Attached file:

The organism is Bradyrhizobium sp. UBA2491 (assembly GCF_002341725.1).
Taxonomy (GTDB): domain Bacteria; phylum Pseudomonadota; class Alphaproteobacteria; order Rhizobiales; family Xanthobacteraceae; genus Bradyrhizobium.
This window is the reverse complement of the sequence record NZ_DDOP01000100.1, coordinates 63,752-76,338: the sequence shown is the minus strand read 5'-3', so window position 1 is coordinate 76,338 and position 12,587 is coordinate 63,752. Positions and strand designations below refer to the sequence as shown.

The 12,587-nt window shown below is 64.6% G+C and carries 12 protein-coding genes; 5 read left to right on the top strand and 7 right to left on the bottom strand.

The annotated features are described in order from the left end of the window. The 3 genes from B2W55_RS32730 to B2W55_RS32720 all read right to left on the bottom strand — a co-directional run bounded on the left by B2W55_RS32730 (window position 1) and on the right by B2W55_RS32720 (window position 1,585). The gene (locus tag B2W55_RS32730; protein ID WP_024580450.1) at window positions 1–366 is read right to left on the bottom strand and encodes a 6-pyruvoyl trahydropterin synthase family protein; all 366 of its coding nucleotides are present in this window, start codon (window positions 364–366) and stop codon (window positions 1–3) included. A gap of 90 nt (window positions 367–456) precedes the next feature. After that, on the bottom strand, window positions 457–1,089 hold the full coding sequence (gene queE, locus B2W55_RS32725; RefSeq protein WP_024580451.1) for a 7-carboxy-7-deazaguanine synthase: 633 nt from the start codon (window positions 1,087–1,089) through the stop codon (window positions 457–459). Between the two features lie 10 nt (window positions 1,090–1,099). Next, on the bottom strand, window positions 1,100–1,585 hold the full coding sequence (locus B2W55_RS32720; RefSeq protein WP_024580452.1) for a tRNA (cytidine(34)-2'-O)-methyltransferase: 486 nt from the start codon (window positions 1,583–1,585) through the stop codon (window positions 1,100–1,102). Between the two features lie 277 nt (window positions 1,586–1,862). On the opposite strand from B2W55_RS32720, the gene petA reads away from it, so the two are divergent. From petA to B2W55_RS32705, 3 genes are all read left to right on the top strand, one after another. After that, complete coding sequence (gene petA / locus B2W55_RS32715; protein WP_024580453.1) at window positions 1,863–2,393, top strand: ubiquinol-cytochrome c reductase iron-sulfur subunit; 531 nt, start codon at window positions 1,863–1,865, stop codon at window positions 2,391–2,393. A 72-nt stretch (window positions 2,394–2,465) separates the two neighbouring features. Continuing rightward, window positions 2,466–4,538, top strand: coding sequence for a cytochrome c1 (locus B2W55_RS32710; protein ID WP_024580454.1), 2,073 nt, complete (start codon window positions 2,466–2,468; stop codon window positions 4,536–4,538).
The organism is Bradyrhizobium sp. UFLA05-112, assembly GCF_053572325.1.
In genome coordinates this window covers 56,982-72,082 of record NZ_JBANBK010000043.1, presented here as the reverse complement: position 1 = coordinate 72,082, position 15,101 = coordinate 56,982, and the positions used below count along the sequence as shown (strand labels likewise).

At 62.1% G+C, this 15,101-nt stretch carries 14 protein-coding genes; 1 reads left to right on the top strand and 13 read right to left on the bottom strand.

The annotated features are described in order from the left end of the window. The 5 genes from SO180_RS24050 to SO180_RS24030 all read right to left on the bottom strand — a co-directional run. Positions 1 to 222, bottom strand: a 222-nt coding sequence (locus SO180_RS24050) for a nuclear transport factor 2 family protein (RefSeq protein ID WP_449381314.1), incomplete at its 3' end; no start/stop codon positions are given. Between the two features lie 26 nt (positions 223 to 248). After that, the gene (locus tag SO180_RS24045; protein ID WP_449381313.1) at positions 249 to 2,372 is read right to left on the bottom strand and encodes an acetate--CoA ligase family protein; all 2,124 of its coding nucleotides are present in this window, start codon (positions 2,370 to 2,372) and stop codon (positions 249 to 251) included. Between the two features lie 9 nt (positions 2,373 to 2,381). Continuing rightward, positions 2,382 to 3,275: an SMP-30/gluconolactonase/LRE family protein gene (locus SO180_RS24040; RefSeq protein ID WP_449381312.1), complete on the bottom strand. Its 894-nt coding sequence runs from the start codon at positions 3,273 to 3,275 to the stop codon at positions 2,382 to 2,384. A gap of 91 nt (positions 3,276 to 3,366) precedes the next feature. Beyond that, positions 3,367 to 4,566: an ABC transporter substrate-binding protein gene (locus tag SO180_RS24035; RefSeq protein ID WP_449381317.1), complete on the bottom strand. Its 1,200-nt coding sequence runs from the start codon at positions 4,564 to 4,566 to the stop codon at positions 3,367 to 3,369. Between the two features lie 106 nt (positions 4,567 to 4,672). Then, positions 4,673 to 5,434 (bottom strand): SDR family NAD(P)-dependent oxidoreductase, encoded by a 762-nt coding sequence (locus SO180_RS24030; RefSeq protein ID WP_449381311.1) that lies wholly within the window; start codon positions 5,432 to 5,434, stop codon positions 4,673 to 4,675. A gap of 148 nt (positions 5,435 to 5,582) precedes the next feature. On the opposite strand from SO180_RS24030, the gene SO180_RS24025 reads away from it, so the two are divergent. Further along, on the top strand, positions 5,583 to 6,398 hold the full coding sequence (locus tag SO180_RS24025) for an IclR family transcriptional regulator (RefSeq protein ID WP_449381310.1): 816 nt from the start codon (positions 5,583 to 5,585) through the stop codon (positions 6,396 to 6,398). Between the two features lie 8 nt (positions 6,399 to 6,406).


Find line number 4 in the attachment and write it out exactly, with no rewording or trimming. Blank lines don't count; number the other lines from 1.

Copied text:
The 12,587-nt window shown below is 64.6% G+C and carries 12 protein-coding genes; 5 read left to right on the top strand and 7 right to left on the bottom strand.